Getting older can mean difficulty adapting to change.
So, what happens to seniors when they undergo a dramatic life change such as a hurricane that destroys their homes? That’s what one researcher at Rowan University intends to find out.
Professor Rachel Pruchno and her team have been awarded more than $3 million in grants to study the effects of Superstorm Sandy on seniors. She joined Shai Ben-Yaacov on NewsWorks Tonight to discuss the future study.
The study’s singularity revolves around one resource: ORANJ BOWL (Ongoing Research on Aging in New Jersey: Bettering Opportunities for Wellness in Life). It’s a database of almost 6,000 New Jerseyans, giving researchers information on subjects before Sandy hit.
“When people do disaster research, and I’m talking about research done after 9/11 and Hurricane Katrina, rarely does a researcher have information about the people before the disaster struck,” Pruchno said. “So, because of that, we don’t really know whether the disaster made people more depressed or made people more anxious.”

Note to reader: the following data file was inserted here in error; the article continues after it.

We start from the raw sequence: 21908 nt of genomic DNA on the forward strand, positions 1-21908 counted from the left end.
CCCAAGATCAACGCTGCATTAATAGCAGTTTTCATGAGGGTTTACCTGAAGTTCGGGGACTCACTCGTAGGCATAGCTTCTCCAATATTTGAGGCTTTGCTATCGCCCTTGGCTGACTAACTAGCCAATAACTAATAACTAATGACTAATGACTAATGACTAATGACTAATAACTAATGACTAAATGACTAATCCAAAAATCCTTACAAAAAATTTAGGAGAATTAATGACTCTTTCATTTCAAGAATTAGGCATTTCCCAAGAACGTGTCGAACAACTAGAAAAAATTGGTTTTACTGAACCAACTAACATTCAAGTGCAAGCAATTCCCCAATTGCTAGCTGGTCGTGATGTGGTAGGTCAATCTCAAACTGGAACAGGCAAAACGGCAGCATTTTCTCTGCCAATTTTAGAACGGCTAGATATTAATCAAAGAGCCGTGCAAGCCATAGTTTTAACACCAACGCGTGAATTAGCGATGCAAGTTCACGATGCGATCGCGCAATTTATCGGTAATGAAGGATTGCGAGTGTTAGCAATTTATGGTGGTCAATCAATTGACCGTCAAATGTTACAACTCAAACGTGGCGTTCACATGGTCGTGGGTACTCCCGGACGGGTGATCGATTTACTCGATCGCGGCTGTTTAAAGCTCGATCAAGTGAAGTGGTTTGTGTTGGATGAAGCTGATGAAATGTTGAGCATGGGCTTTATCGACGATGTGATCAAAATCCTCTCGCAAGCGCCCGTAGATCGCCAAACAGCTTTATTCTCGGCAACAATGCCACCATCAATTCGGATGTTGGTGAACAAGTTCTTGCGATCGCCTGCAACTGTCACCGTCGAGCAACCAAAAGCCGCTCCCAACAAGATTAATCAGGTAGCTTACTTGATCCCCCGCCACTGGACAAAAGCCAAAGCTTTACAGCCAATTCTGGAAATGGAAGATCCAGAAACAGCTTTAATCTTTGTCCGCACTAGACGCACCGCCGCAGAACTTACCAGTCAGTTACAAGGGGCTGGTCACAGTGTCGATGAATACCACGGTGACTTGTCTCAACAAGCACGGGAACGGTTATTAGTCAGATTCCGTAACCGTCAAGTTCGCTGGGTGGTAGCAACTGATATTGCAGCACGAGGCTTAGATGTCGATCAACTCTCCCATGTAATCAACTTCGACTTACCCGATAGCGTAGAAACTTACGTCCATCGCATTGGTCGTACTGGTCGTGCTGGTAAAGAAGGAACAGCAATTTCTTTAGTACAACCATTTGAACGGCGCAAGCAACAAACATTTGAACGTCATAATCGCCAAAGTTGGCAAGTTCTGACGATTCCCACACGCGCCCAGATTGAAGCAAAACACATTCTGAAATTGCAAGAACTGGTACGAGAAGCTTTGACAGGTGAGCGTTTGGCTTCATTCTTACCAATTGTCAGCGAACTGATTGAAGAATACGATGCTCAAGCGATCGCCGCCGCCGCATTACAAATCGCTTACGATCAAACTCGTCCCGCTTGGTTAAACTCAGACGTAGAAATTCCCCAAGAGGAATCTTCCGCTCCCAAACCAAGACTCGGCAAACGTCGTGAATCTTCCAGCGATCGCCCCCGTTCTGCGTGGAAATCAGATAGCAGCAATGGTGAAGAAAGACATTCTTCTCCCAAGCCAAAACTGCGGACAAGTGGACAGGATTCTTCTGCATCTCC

Pruchno’s team also is studying the effect of a community on an individual’s adaptation to a disaster. This one delves into the “social connectedness of people,” she said. The hypothesis follows the logic that a community with neighbors who help each other out before and after a storm will fare better.
Once research is completed, the team hopes to compare findings with similar studies, but another aspect of making the information visible is informing elected officials. While getting published and planning social media blitzes gains attention, getting studies into the hands of officials isn’t always easy.
“Sometimes we’re more successful than other times,” Pruchno admitted.